front page

Connect, Then Ask Without Shame

Nonprofits must always be asking for support.  The majority that fundraise for their budgets craft compelling proposals to foundations, generous individuals, and government funders.  Those that advocate for change ask for our attention and our actions. From my very first months in my first nonprofit job, where I was involved in fundraising, I learned from my mentors the subtle (and sometimes not so subtle) practice of relationship cultivation leading up to "the ask."

Here is a wholly fresh take on the art of asking, in the form of a phenomenal TED talk by the musician Amanda Palmer.  She's talking to her fellow artists, but I think her insights fall into the "general instructions for enlightened living" category and certainly have relevance to nonprofiteers.

She says: Connect. Then ask without shame.

Connect.  Then give people the opportunity to support your work.

Connect.  There are people who will gladly underwrite what you are doing -  and who will be grateful for the opportunity to do so.

Asking isn't always easy, but there is a way for it to feel fair, meaningful, and connected on both sides of the table.

Connect.

The Daily Coffee Check-In

'I'm too busy to plan' is one of the most unhelpful things we tell ourselves when we're overwhelmed with work. By buying into this mistaken belief we deny ourselves what we most need when we're buried in work: a little space to gain some control, perspective, and relief. It can take as little as 15 minutes to rise above the chaos and map out your day, and you don't need to lock yourself in a room with a whiteboard to make it happen.  I've written before about the morning meeting with yourself, which involves taking the first few minutes at your desk to get a handle on what's ahead.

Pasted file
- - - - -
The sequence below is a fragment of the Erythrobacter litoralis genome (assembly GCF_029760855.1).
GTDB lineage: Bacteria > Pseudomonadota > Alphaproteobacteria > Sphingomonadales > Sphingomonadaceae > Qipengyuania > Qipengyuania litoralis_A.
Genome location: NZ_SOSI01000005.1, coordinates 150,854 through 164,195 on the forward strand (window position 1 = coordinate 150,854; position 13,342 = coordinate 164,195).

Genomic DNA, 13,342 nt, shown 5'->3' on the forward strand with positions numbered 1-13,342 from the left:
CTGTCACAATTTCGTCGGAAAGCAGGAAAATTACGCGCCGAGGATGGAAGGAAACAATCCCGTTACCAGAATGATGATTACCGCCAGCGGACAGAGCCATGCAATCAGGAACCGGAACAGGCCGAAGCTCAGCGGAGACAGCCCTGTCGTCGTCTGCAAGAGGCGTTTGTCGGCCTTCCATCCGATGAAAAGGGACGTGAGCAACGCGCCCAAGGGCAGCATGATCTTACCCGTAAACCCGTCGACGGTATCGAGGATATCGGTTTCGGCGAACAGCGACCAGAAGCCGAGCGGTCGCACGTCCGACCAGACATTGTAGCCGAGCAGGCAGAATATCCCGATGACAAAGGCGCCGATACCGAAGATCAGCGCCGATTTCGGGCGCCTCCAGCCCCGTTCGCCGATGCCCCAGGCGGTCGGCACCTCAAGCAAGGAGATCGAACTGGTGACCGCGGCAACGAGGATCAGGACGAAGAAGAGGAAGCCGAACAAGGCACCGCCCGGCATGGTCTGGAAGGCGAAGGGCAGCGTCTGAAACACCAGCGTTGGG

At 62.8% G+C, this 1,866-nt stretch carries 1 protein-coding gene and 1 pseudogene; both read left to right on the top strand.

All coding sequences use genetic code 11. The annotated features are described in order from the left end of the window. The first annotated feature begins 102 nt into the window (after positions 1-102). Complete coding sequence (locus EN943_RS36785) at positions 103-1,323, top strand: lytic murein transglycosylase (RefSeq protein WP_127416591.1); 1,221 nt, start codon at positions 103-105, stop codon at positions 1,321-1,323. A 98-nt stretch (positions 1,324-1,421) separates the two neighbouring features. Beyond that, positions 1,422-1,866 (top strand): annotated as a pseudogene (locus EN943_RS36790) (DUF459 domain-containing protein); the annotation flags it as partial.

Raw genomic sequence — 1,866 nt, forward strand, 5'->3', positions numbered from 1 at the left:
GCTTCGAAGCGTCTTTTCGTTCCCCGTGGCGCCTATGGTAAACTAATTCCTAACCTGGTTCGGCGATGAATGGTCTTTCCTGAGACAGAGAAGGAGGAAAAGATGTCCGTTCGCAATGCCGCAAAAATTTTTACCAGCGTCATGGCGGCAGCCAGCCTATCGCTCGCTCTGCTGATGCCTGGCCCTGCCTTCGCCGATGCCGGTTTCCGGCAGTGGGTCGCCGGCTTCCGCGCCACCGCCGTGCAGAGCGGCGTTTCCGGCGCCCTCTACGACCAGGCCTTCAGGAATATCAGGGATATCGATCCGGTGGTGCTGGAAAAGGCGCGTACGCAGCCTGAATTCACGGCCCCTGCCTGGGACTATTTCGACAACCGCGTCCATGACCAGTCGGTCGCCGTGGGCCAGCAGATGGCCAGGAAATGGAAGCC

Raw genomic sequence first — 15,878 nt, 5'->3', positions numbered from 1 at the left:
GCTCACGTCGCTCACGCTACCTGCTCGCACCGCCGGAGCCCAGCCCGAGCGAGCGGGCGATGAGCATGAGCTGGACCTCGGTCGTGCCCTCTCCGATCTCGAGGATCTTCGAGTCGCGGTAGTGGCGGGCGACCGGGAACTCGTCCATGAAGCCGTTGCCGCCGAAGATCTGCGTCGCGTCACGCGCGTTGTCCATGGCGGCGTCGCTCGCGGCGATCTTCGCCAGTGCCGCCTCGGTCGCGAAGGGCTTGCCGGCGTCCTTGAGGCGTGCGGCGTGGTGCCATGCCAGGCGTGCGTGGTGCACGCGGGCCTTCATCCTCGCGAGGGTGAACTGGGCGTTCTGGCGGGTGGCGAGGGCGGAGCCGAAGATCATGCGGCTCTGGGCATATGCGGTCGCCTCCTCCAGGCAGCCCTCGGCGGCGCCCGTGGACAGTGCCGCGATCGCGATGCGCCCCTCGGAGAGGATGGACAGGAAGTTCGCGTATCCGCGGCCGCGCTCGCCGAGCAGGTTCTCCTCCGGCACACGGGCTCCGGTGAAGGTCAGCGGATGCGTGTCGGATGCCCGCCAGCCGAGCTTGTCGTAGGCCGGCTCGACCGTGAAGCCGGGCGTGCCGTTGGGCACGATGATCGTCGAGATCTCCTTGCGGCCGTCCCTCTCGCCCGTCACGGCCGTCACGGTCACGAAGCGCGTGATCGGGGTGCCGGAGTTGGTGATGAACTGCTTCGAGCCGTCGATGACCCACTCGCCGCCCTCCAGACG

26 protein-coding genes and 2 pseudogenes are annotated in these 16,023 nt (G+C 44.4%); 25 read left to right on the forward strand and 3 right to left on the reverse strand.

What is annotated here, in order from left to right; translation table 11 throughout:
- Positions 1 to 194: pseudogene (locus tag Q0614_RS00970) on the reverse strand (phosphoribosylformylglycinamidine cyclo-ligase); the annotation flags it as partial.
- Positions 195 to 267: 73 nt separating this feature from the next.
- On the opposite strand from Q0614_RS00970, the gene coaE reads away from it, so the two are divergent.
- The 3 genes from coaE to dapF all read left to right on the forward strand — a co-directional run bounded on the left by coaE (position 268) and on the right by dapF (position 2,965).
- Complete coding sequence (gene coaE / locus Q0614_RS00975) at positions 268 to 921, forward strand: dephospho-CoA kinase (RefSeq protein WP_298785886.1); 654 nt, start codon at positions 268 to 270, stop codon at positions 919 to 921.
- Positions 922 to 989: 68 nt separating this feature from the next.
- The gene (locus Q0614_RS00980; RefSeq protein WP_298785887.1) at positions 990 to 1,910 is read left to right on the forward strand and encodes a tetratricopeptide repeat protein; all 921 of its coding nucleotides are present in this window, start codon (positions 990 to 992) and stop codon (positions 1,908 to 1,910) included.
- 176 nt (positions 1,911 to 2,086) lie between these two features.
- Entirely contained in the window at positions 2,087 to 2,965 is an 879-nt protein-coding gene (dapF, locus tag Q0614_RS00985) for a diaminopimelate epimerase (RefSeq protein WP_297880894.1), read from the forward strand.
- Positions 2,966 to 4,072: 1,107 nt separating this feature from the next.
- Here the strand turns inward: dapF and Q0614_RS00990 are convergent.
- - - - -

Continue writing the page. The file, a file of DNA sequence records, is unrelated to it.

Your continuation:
Starting even earlier in her day, a client of mine does her daily planning ritual each morning during her subway commute. She calls it The Daily Coffee Check-In.  A parent who directs a national program on 3-day-a-week work schedule, she has to be strategic with her time in order to accomplish her work without it spilling over into her non-work days.  So, every workday, as she juggles her coffee on the train, she fills out this checklist:

The Daily Coffee Check-In:

1) What’s lingering in my mind?

2) What do I need for meetings today?

3) What must I accomplish that can’t wait until the next day in the office?

4) When can I devote time to this? Should I reschedule anything?

5) When do I need to leave today? What time may I have tonight/tomorrow if absolutely necessary?

With these five questions, she enters her day with clear intention, a sense of her bigger picture, and a plan for getting her work done.

Inspired by my client, I set out to design my own Coffee Check-In.  I came up with this:

Sarah's Coffee Check-In:

1) What's on my schedule today?  How do I need to prepare for each appointment?

2) Which non-urgent project(s) do I want to make some progress on today?

3) What must I do today in order to feel today was a success?

4) When will I take a lunch break?  When will I complete my work for the day?

5) What one thing have I been putting off that I will finally address today?

What questions would be on your morning coffee check-in list?

Drawing Digital Boundaries in an Always-On World

If you’re like most people, you’ve responded to work email while on the grocery check-out line, on vacation, and in bed. Increasingly we are always at work unless we make a conscious decision not to be. As a workflow coach to busy professionals, I get to see both the benefits and challenges of our ever-shrinking, instantly-syncing and always-buzzing technology.  The plus is that we can work from anywhere, anytime; the drawback comes when we are working everywhere, all the time.